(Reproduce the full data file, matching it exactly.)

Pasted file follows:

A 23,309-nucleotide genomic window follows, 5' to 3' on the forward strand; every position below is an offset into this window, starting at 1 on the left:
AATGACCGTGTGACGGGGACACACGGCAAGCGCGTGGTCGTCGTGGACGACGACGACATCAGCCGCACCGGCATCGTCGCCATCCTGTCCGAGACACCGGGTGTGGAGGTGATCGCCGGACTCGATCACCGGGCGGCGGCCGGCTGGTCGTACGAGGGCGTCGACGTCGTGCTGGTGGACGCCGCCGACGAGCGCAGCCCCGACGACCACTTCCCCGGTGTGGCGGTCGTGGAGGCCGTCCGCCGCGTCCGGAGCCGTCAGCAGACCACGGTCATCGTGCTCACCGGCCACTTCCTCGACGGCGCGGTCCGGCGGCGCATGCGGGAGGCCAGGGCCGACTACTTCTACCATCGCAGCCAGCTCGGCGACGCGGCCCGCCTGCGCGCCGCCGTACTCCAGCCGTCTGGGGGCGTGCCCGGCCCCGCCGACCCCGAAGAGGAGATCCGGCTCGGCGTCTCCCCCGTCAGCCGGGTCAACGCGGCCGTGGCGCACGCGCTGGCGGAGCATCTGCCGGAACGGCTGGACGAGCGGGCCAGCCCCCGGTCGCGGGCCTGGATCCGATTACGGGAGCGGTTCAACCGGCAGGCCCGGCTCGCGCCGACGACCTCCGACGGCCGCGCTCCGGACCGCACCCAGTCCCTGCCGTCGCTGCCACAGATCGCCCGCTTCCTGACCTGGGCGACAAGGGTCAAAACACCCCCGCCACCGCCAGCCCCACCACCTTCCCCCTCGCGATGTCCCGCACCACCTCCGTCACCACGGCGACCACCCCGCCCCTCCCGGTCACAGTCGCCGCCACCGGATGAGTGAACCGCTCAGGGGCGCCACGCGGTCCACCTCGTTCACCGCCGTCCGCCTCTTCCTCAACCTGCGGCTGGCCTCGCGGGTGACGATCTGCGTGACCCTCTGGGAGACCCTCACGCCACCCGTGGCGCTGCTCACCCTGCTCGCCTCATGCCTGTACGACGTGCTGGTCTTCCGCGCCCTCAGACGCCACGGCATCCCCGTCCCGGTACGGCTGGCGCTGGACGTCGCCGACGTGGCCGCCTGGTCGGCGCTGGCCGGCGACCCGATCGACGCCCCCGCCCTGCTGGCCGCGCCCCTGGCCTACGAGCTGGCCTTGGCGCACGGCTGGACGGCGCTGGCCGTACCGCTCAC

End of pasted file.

A 23,309-nucleotide genomic window follows, 5' to 3' on the forward strand; every position below is an offset into this window, starting at 1 on the left:
AATGACCGTGTGACGGGGACACACGGCAAGCGCGTGGTCGTCGTGGACGACGACGACATCAGCCGCACCGGCATCGTCGCCATCCTGTCCGAGACACCGGGTGTGGAGGTGATCGCCGGACTCGATCACCGGGCGGCGGCCGGCTGGTCGTACGAGGGCGTCGACGTCGTGCTGGTGGACGCCGCCGACGAGCGCAGCCCCGACGACCACTTCCCCGGTGTGGCGGTCGTGGAGGCCGTCCGCCGCGTCCGGAGCCGTCAGCAGACCACGGTCATCGTGCTCACCGGCCACTTCCTCGACGGCGCGGTCCGGCGGCGCATGCGGGAGGCCAGGGCCGACTACTTCTACCATCGCAGCCAGCTCGGCGACGCGGCCCGCCTGCGCGCCGCCGTACTCCAGCCGTCTGGGGGCGTGCCCGGCCCCGCCGACCCCGAAGAGGAGATCCGGCTCGGCGTCTCCCCCGTCAGCCGGGTCAACGCGGCCGTGGCGCACGCGCTGGCGGAGCATCTGCCGGAACGGCTGGACGAGCGGGCCAGCCCCCGGTCGCGGGCCTGGATCCGATTACGGGAGCGGTTCAACCGGCAGGCCCGGCTCGCGCCGACGACCTCCGACGGCCGCGCTCCGGACCGCACCCAGTCCCTGCCGTCGCTGCCACAGATCGCCCGCTTCCTGACCTGGGCGACAAGGGTCAAAACACCCCCGCCACCGCCAGCCCCACCACCTTCCCCCTCGCGATGTCCCGCACCACCTCCGTCACCACGGCGACCACCCCGCCCCTCCCGGTCACAGTCGCCGCCACCGGATGAGTGAACCGCTCAGGGGCGCCACGCGGTCCACCTCGTTCACCGCCGTCCGCCTCTTCCTCAACCTGCGGCTGGCCTCGCGGGTGACGATCTGCGTGACCCTCTGGGAGACCCTCACGCCACCCGTGGCGCTGCTCACCCTGCTCGCCTCATGCCTGTACGACGTGCTGGTCTTCCGCGCCCTCAGACGCCACGGCATCCCCGTCCCGGTACGGCTGGCGCTGGACGTCGCCGACGTGGCCGCCTGGTCGGCGCTGGCCGGCGACCCGATCGACGCCCCCGCCCTGCTGGCCGCGCCCCTGGCCTACGAGCTGGCCTTGGCGCACGGCTGGACGGCGCTGGCCGTACCGCTCAC